Start Your 2023 E-commerce Transformation with Search and Discovery
We live in troubled times. From layoffs across tech companies, to slowing consumer spending, to bank runs, it’s difficult to predict what the world will look like tomorrow and to decide what to prioritize.
For e-commerce companies trying to decide how to operate in the current economy, there are a lot of question marks. Do you cut all new initiatives to conserve capital? Do you continue your digital transformation as planned? Do you hunker down and wait for the next crazy punch life will throw at us (I’m personally betting on bear attacks)?
Since none of us know what tomorrow will look like, good or bad, a safe bet is choosing an initiative that works well in both kinds of economies. Something that has strong, positive ROI in a good economy or a bad one. It’s easier said than done, but e-commerce companies that are large enough to have significant clickstream data should consider on-site product discovery and search as the next step in their digital transformation.
Why Product Discovery?
The reason is simple: product discovery is a front-end customer experience investment and about as close as you can get to the money; there is little question that it directly impacts top-line revenue. Rearchitecting your entire e-commerce platform or investing in back-end optimizations make for a harder business case on a tight budget. Not because these aren’t worthwhile investments (they are) or won’t drive business results at all (they will), but simply because it’s more difficult to draw a straight line from investment to ROI in a relatively short time frame.
Product search and discovery is one of the few places in your digital transformation where you can very literally measure the ROI directly.
If you A/B test the metrics that matter to you (like purchases or revenue) by sending some of your users to your current engine and some of them to a new engine you believe may be better, you can measure exactly how much revenue per user each generates and what that investment means for your top and bottom line. If the ROI is big enough — if you can trade $1 for $10+ — that’s a good trade to make, whether the economy is good, bad, or neutral. You don’t have to predict the economic future. You just have to choose the right vendor.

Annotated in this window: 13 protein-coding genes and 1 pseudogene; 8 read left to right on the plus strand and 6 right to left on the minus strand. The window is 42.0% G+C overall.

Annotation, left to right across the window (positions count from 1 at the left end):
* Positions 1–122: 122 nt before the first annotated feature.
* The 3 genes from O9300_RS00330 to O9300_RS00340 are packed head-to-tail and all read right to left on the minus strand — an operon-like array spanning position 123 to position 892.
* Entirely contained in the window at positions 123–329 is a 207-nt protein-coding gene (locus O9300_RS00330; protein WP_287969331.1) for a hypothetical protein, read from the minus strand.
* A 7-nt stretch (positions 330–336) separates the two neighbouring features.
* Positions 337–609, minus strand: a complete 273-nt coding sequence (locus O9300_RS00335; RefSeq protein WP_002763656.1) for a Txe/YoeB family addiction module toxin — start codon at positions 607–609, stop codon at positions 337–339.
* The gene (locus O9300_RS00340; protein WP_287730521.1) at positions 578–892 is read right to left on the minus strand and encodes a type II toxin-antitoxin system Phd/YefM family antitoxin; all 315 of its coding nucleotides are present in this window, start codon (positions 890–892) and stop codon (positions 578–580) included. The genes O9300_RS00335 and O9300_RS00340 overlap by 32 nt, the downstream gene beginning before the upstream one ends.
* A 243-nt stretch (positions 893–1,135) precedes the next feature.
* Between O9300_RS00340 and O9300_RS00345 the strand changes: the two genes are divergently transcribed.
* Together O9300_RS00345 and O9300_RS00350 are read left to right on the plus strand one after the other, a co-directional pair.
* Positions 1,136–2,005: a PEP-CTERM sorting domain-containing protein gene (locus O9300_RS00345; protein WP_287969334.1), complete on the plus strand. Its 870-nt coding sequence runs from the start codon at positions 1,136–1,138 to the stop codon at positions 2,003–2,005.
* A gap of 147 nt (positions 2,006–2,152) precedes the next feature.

Where to Start
Choosing the right product discovery vendor for your needs isn’t easy, and the evaluation process will require some work, but it’s easier today than it’s ever been because of the number of people who have tried each of the major vendors and the material available online about each. Here are a few suggestions for how to get started:
- The MACH Alliance recently put together a panel of its member search vendors to speak about how they see the future and what’s important to them.
More importantly, e-commerce is a small world. For just about any pair of vendors, you’ll be able to find someone who’s evaluated both, tried both, or even A/B-tested them against each other. Ask the vendors you’re looking at for this information. They should be able to help, and if they can’t or don’t want to, that might be a sign they aren’t the right vendor.
Finally, and most importantly, on-site product discovery and search is an area where a vendor should be able to prove to you how their solution will drive an ROI you feel happy with. Ask them for this evidence, and don’t accept anything less. Don’t just let them sell you on marketing materials and a fancy demo. Make them prove it.
The additional nice component to the logic of provable ROI in product discovery is that it’s not just true of search — it’s true of every place on your site, mobile apps, and other channels where you show products. Whether it’s ranking and personalizing a category page, building a product finder that asks users questions to help them discover the right product for them, or showing recommended products to cross-sell and upsell on-site or in emails, the same logic applies.
But you don’t have to do all of them at once. Taking a step towards product discovery optimization is low risk, measurable ROI, and if it works, there are immediate and clear places you can double down, often with the same vendor and with less integration work. And that’s not even mentioning the omnichannel opportunities that are possible if things are going well with your vendor of choice.
The Bottom Line: Top-Line Revenue
None of this is to say that on-site product discovery and search are the only important part of a digital transformation. A best-in-class customer experience requires a best-in-class e-commerce platform, PIM, CMS, and other components that fill out your tech stack of choice. The question in today’s economic environment is simply what to do next and where to prioritize.
There are lots of good choices, but if proving ROI is critical — if you have to show that the initiative more than pays for itself and helps justify the rest of your digital transformation — product discovery and search is one of the very few places where that’s possible.